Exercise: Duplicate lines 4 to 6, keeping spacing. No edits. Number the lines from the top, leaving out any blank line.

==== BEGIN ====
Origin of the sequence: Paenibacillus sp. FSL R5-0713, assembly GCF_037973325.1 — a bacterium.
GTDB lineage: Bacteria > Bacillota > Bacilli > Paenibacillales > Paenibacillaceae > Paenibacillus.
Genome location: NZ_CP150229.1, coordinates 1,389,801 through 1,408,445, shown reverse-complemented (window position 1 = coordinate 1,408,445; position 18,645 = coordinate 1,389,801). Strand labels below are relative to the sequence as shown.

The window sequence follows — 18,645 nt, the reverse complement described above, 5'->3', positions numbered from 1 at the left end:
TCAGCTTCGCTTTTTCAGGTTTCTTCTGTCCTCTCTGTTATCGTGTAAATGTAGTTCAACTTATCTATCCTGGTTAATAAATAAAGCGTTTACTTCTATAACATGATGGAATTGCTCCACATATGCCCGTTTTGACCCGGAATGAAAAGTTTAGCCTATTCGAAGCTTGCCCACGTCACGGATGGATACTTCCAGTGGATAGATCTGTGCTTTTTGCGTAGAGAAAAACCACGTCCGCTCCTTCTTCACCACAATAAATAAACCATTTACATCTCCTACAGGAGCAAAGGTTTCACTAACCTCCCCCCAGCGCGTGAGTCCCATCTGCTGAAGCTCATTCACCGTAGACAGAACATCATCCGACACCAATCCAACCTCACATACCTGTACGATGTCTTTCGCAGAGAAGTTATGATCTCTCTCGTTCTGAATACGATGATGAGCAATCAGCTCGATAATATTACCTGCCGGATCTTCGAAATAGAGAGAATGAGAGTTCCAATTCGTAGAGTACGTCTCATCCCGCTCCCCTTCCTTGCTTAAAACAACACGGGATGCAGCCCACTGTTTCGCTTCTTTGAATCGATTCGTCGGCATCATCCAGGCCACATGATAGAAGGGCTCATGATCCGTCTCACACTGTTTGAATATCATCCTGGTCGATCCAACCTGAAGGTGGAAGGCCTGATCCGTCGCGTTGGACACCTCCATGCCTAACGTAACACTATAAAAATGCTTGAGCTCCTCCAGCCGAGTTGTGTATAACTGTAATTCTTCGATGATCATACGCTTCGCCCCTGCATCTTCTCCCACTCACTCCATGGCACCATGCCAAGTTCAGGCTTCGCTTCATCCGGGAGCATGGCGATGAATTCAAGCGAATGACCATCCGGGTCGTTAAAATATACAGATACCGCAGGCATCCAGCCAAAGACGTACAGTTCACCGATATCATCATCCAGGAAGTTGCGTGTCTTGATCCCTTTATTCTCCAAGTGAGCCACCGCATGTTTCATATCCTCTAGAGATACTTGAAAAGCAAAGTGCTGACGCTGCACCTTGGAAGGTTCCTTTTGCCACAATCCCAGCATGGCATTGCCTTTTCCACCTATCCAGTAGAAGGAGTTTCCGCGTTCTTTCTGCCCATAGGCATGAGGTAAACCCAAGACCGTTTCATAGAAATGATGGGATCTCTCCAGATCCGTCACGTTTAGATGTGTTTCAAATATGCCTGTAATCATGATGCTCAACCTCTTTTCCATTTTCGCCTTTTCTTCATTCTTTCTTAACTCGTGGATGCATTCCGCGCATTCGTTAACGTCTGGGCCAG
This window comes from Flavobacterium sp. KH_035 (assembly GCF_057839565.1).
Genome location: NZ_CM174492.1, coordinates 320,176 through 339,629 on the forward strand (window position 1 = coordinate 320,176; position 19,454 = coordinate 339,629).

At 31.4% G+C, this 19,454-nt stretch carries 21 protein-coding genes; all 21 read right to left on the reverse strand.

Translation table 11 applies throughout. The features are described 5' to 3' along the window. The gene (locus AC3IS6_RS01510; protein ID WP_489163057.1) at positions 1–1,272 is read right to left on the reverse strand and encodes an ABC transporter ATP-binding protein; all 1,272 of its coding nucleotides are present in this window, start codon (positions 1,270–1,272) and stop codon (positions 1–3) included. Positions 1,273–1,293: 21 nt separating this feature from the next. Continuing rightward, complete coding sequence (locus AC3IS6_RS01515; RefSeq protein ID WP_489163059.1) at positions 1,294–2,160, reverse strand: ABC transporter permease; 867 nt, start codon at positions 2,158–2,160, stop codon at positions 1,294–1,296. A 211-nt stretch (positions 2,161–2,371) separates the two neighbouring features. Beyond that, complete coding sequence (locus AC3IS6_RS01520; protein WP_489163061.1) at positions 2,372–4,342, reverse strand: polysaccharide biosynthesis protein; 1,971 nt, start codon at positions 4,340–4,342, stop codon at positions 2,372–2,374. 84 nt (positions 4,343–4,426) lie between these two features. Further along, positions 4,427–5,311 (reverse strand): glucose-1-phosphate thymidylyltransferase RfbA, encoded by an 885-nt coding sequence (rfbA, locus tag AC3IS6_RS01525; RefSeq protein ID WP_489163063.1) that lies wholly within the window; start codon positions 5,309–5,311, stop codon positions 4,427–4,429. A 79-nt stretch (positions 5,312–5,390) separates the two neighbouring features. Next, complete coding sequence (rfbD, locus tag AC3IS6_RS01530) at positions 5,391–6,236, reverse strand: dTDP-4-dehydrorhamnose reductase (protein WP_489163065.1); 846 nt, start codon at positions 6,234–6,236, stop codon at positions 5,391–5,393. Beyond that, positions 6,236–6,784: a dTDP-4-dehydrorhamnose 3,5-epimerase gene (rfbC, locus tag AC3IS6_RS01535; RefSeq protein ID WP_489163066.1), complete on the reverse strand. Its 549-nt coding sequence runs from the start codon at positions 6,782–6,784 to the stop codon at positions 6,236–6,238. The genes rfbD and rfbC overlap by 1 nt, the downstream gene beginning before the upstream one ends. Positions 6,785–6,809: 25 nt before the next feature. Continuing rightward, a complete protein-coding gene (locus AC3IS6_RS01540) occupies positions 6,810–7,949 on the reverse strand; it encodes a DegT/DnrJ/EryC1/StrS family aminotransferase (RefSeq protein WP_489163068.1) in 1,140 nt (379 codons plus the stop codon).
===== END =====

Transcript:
The window sequence follows — 18,645 nt, the reverse complement described above, 5'->3', positions numbered from 1 at the left end:
TCAGCTTCGCTTTTTCAGGTTTCTTCTGTCCTCTCTGTTATCGTGTAAATGTAGTTCAACTTATCTATCCTGGTTAATAAATAAAGCGTTTACTTCTATAACATGATGGAATTGCTCCACATATGCCCGTTTTGACCCGGAATGAAAAGTTTAGCCTATTCGAAGCTTGCCCACGTCACGGATGGATACTTCCAGTGGATAGATCTGTGCTTTTTGCGTAGAGAAAAACCACGTCCGCTCCTTCTTCACCACAATAAATAAACCATTTACATCTCCTACAGGAGCAAAGGTTTCACTAACCTCCCCCCAGCGCGTGAGTCCCATCTGCTGAAGCTCATTCACCGTAGACAGAACATCATCCGACACCAATCCAACCTCACATACCTGTACGATGTCTTTCGCAGAGAAGTTATGATCTCTCTCGTTCTGAATACGATGATGAGCAATCAGCTCGATAATATTACCTGCCGGATCTTCGAAATAGAGAGAATGAGAGTTCCAATTCGTAGAGTACGTCTCATCCCGCTCCCCTTCCTTGCTTAAAACAACACGGGATGCAGCCCACTGTTTCGCTTCTTTGAATCGATTCGTCGGCATCATCCAGGCCACATGATAGAAGGGCTCATGATCCGTCTCACACTGTTTGAATATCATCCTGGTCGATCCAACCTGAAGGTGGAAGGCCTGATCCGTCGCGTTGGACACCTCCATGCCTAACGTAACACTATAAAAATGCTTGAGCTCCTCCAGCCGAGTTGTGTATAACTGTAATTCTTCGATGATCATACGCTTCGCCCCTGCATCTTCTCCCACTCACTCCATGGCACCATGCCAAGTTCAGGCTTCGCTTCATCCGGGAGCATGGCGATGAATTCAAGCGAATGACCATCCGGGTCGTTAAAATATACAGATACCGCAGGCATCCAGCCAAAGACGTACAGTTCACCGATATCATCATCCAGGAAGTTGCGTGTCTTGATCCCTTTATTCTCCAAGTGAGCCACCGCATGTTTCATATCCTCTAGAGATACTTGAAAAGCAAAGTGCTGACGCTGCACCTTGGAAGGTTCCTTTTGCCACAATCCCAGCATGGCATTGCCTTTTCCACCTATCCAGTAGAAGGAGTTTCCGCGTTCTTTCTGCCCATAGGCATGAGGTAAACCCAAGACCGTTTCATAGAAATGATGGGATCTCTCCAGATCCGTCACGTTTAGATGTGTTTCAAATATGCCTGTAATCATGATGCTCAACCTCTTTTCCATTTTCGCCTTTTCTTCATTCTTTCTTAACTCGTGGATGCATTCCGCGCATTCGTTAACGTCTGGGCCAG
This window comes from Flavobacterium sp. KH_035 (assembly GCF_057839565.1).